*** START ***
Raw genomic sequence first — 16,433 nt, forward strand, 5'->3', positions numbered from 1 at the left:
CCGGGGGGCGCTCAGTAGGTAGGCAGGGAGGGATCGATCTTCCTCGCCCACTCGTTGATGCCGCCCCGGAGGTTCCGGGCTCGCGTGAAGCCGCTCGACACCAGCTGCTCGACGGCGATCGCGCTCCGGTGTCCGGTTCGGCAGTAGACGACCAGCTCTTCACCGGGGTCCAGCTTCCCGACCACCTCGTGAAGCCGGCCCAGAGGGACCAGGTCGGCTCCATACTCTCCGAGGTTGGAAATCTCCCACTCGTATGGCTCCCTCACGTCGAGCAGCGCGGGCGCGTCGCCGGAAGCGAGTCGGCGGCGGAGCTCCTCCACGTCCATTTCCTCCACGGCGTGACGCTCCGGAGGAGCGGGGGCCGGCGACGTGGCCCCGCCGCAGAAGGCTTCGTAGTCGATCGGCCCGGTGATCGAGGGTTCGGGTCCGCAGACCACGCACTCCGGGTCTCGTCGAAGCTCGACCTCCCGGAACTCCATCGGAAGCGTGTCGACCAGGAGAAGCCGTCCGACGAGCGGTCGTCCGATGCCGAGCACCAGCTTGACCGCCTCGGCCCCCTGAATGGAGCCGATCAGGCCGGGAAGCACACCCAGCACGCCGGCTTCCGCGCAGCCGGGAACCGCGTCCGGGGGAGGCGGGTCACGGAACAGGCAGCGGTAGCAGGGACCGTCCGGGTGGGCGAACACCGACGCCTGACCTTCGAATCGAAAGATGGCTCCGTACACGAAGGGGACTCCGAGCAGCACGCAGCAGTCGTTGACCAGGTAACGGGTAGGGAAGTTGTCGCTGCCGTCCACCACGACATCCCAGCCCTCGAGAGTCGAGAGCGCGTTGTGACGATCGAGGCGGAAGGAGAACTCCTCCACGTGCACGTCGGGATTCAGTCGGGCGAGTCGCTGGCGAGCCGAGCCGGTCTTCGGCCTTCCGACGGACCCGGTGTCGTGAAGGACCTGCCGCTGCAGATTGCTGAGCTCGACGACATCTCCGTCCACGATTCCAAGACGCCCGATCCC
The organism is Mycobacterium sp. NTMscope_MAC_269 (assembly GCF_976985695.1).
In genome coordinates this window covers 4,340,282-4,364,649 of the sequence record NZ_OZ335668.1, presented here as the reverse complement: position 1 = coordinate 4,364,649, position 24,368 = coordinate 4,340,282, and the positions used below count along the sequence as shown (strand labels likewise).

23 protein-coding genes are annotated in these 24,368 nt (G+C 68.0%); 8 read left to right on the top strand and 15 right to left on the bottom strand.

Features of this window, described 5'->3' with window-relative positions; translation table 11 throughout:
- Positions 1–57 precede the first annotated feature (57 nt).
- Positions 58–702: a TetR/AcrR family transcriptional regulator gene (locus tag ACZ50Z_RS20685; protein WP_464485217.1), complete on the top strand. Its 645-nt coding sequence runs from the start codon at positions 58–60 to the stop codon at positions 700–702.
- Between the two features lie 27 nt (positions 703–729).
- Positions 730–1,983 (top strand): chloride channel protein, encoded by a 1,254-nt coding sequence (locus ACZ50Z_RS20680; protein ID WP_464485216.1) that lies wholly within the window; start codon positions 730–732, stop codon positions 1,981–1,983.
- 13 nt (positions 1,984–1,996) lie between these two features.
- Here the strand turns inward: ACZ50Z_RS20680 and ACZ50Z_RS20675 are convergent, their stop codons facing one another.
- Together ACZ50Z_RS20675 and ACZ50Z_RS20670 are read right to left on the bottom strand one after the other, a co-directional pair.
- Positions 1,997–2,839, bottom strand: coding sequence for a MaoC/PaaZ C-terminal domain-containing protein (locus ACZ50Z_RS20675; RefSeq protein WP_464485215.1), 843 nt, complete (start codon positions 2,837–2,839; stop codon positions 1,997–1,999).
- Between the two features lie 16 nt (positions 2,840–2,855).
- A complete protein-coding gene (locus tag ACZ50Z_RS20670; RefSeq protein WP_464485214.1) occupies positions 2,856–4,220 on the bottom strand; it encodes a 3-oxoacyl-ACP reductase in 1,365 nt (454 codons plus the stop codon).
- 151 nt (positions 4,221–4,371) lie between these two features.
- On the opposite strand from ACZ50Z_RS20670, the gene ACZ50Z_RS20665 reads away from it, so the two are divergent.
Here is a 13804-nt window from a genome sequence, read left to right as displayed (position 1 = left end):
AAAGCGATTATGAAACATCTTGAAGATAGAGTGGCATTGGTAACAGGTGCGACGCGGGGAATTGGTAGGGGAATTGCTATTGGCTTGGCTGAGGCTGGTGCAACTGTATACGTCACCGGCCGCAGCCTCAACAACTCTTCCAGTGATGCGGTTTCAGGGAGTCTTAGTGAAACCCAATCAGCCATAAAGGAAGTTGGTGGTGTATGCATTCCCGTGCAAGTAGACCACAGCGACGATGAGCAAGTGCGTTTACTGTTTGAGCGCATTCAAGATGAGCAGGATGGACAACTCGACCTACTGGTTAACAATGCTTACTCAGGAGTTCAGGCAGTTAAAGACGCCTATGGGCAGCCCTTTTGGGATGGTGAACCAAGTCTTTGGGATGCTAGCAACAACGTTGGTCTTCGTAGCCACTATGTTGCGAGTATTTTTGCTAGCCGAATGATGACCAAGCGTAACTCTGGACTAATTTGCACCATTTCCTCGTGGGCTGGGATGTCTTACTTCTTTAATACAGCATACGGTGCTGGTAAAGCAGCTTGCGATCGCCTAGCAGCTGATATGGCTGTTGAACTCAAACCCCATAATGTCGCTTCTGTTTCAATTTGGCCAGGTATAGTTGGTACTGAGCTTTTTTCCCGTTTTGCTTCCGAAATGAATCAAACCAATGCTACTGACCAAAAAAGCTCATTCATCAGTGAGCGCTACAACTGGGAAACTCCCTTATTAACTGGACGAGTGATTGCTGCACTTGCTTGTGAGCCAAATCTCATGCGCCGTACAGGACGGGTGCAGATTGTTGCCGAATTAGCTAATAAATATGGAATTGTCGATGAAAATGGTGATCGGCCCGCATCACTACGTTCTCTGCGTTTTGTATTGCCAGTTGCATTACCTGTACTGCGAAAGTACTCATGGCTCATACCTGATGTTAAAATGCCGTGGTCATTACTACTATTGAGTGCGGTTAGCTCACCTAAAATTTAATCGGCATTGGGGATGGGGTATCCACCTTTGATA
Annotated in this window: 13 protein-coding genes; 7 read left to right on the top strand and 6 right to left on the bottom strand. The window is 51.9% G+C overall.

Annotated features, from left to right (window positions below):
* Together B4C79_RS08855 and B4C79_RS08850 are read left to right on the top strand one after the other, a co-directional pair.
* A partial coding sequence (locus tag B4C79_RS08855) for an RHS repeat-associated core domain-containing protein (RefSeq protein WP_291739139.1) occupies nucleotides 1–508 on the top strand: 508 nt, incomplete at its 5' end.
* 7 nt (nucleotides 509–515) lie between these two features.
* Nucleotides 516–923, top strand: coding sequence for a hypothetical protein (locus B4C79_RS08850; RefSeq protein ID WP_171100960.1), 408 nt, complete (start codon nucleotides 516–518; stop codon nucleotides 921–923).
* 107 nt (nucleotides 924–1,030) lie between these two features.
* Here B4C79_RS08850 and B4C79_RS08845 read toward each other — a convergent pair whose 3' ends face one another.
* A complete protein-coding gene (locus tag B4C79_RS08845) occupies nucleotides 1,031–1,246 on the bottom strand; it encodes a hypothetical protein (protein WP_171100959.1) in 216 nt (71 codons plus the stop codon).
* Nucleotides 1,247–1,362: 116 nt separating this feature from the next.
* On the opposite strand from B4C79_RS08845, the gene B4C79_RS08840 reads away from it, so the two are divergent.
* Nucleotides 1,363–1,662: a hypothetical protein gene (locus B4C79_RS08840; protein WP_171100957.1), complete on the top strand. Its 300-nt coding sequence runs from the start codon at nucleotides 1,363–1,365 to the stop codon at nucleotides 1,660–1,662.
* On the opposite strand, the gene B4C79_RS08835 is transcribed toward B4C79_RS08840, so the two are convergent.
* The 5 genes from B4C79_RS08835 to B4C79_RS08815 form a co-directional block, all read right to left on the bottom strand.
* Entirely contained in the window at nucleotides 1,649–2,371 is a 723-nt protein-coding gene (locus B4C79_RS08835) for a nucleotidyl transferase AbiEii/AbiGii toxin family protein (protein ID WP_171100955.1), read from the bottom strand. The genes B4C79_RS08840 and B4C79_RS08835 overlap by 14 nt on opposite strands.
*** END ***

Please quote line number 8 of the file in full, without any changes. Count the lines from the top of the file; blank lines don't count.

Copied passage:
- Positions 58–702: a TetR/AcrR family transcriptional regulator gene (locus tag ACZ50Z_RS20685; protein WP_464485217.1), complete on the top strand. Its 645-nt coding sequence runs from the start codon at positions 58–60 to the stop codon at positions 700–702.